This is one of those books that takes me back to a time when historical romance was imaginative and creative and not always stuck in Regency England. (Plus, maybe we weren't so hung up on extreme realism, either.) This book has a bit of everything in it. Suspense, adventure, action, intrigue, mystery, paranormal elements and of course, a sizzling romance. The cast was a little larger than I’m comfortable with, but I was able to follow along with only a minor amount of confusion.

The story moves fast and there is a lot going on, but the unusual plot challenged me and kept me fully engaged.

I’d squeeze more historical romance novels into my reading schedule if they had this much imagination.

*Note: Full disclosure: This book was written back in 1994. The author has reissued this book and a handful of her other books in digital format, and updated the cover art. I was delighted to discover I had three of Debra’s older paperbacks in my paperback collection and they are in near mint condition. How fun!!

On occasion one could tell this book was not written recently, but overall this story stands the test of time. In fact, Kate's character and the attitude of her father fits right in with today's modern messages of empowered women and the men who support their efforts. So maybe the author was a little ahead of her time. If you enjoy historical romance, I hope you will give this author a try.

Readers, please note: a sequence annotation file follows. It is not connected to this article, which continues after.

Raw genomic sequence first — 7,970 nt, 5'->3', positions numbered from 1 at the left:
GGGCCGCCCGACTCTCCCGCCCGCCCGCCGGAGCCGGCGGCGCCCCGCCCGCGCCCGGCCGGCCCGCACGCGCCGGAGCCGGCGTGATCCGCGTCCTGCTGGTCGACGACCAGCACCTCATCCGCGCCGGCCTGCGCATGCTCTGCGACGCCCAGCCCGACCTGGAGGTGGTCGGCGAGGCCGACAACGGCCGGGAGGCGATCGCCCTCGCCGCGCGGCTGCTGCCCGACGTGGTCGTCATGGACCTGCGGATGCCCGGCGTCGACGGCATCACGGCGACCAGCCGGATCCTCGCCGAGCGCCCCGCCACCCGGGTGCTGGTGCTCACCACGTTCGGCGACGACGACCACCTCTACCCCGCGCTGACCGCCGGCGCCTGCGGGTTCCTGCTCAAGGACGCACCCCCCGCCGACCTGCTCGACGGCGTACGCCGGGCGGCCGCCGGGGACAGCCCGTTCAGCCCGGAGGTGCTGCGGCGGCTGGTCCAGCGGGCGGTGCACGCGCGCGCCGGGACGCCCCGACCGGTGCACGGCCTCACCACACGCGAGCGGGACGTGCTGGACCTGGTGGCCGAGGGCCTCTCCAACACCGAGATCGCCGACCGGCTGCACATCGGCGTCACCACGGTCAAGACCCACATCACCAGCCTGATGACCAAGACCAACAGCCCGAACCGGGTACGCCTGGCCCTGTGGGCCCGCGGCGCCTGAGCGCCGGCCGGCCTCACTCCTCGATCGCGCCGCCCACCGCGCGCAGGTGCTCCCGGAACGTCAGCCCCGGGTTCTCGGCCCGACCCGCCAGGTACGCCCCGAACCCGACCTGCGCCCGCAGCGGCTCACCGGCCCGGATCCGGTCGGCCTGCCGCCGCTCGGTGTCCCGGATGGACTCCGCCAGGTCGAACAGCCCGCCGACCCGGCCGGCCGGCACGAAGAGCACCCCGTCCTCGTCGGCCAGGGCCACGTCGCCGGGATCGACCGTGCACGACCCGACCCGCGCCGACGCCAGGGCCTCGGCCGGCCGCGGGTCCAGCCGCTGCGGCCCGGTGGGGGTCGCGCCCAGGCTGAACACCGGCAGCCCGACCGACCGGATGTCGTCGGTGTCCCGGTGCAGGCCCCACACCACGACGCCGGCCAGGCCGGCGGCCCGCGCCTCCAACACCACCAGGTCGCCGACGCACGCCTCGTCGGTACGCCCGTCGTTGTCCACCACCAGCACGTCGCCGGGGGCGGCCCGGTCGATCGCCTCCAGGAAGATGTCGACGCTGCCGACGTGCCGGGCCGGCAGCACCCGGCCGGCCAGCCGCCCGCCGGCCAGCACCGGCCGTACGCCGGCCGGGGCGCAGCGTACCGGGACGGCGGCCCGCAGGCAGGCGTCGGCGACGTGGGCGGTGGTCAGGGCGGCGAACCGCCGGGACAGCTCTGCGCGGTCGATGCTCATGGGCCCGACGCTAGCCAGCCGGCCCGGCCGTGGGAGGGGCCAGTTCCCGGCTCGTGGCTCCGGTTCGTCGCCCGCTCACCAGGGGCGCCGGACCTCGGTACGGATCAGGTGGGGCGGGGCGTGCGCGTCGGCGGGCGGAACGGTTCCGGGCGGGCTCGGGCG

Debra Dier is the bestselling author of sixteen critically acclaimed romance novels and short stories. Her work has earned her a place in the Writer's Hall of Fame.

Friday, September 13, 2019

FLASHBACK FRIDAY- The Handmaid's Tale by Margaret Atwood- Feature and Review



The Handmaid's TaleThe Handmaid's Tale by Margaret Atwood
My rating: 4 of 5 stars